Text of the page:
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Valve Publishes The Source Code For Their VOGL OpenGL Debugger

Valve

Published on 12 March 2014 09:22 PM EDT
Written by Michael Larabel in Valve
7 Comments

Back at the Steam Dev Days in January, Valve Software talked up their VOGL Linux OpenGL debugger for game developers and they announced it would be open-source. As of tonight, that code is now publicly available as Valve's latest open-source software project.

VOGL looks really great from what we've heard about it and are ecstatic to see the code finally available, just one week prior to the Game Developers' Conference in San Francisco, which Phoronix will be covering live with Linux gaming news and announcements.

Rich Geldreich of Valve announced the VOGL debugger code drop via his blog and the code is on GitHub.

VOGL has made a lot of progress but it still requires further development and testing. Rich noted, "Creating a OpenGL debugger that handles both full-stream tracing *and* state snapshotting (with compat profile support to boot!) is a surprisingly massive undertaking for ~3 devs, so please bear with us. We're knee deep in fleshing out the UI and improving the tracer/replayer to be fully compatible with GL v3.3 (4.x will be later this year). Please file bug reports on github and send us trace logs (or apitrace/vogl traces), etc. and we'll do our best to make it work with your app." So VOGL is currently working towards full compatibility of the OpenGL 3.3 specification but OpenGL 4.x support will not come until later this year.

VOGL was developed by Valve Software in conjunction with RAD Game Tools. So far VOGL seems to be pretty nice for game developers looking to debug their OpenGL stream -- and similar to APITrace with its capturing and replaying of GL traces. In quickly going through the code, there does appear to be some LLDB integration (LLVM's debugger similar to GDB), support for building VOGL with Clang or GCC, a voglbench is in development, a Qt-based VOGL Editor interface is being worked on, and there's a lot of other good stuff to VOGL.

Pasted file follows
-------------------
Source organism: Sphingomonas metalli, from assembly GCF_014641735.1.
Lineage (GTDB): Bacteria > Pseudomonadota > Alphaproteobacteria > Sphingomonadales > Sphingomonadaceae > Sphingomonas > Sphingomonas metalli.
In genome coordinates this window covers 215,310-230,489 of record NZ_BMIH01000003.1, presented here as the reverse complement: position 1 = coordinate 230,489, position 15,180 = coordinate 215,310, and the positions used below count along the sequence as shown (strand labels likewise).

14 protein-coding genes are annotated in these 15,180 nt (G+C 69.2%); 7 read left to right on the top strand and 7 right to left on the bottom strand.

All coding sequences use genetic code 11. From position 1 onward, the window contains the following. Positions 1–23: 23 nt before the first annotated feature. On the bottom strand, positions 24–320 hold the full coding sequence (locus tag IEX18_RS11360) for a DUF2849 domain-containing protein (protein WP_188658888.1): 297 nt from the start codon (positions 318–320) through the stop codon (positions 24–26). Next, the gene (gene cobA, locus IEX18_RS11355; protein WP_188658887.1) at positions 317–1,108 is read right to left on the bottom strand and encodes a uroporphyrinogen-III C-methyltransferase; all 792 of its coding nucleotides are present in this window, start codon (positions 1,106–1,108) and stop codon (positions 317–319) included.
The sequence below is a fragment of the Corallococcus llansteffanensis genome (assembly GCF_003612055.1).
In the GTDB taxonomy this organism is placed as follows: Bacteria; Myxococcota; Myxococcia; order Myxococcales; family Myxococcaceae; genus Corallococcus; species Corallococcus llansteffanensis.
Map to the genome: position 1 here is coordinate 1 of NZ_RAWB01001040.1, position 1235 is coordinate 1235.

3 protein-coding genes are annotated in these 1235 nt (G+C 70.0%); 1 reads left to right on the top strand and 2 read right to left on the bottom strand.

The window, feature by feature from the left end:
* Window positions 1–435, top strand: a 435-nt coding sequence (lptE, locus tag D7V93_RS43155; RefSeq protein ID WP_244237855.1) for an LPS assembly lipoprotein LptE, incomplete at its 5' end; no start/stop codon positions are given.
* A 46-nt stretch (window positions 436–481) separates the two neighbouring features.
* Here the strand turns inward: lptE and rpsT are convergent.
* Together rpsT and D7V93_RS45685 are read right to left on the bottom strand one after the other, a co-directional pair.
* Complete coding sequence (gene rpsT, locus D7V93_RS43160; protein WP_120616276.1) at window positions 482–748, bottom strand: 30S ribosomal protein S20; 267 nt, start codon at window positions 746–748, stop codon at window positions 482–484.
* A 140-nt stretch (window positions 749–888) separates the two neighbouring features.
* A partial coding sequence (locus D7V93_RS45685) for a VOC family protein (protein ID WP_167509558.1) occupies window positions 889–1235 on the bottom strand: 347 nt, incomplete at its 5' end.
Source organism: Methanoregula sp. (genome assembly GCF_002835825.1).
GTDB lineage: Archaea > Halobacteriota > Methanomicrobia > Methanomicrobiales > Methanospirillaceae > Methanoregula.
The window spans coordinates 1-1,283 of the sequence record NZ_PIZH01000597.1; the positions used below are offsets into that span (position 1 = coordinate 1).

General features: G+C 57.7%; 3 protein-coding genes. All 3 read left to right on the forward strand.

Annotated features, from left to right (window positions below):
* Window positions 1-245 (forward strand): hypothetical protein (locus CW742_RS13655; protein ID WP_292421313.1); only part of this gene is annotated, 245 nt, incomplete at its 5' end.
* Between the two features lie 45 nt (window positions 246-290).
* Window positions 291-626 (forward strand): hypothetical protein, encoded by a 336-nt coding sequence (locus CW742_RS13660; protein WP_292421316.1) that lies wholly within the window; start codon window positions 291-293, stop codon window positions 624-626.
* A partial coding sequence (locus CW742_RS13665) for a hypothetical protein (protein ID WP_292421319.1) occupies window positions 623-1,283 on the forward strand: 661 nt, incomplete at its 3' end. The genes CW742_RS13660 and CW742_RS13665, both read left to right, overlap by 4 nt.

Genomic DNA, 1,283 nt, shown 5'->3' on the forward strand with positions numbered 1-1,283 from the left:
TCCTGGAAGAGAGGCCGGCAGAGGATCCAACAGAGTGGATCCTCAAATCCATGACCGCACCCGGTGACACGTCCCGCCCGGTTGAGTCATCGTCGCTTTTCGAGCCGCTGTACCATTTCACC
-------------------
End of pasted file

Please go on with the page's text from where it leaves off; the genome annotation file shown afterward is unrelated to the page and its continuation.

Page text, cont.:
Valve Publishes The Source Code For Their VOGL OpenGL Debugger


This latest Valve Software code drop comes just days after Valve open-sourced their Direct3D to OpenGL layer, among other great open-source contributions in recent months... This comes as no surprise to me; after exclusively talking with Gabe and their Linux developers two years ago when many doubted the claims of a Steam Linux client or Linux-based console being pursued by Valve, it was almost two years ago to the day that Gabe Newell sought Phoronix help in finding Linux developers for performance issues. After finding about their grand plans, it was two years ago I wrote on Phoronix (among numerous other statements that panned out), "For those that may be mad that this (closed-source) game company has poached the lead of one of the most impressive open-source game engines out there and continue to go after more all-star Linux developers, it shouldn't be too concerning. I wouldn't be referring these important open-source contributors if I thought Valve was just using it as a crude way to kill open-source software or in the secret pocket of Microsoft. I'm very confident in Valve and their Linux intentions; the impact of their work can greatly benefit the entire Linux ecosystem in huge ways. Whether you're a Linux gamer or not, it's to everyone's benefit that Valve's striking Linux work is steaming with greatness. Without the very best developers the Valve Linux cabal could be left for dead or ricocheting through a portal that has a half-life that is too short to make everything a reality."

About The Author
Michael Larabel is the principal author of Phoronix.com and founded the web-site in 2004 with a focus on enriching the Linux hardware experience and being the largest web-site devoted to Linux hardware reviews, particularly for products relevant to Linux gamers and enthusiasts but also commonly reviewing servers/workstations and embedded Linux devices. Michael has written more than 10,000 articles covering the state of Linux hardware support, Linux performance, graphics hardware drivers, and other topics. Michael is also the lead developer of the Phoronix Test Suite, Phoromatic, and OpenBenchmarking.org automated testing software. He can be followed via and or contacted via .
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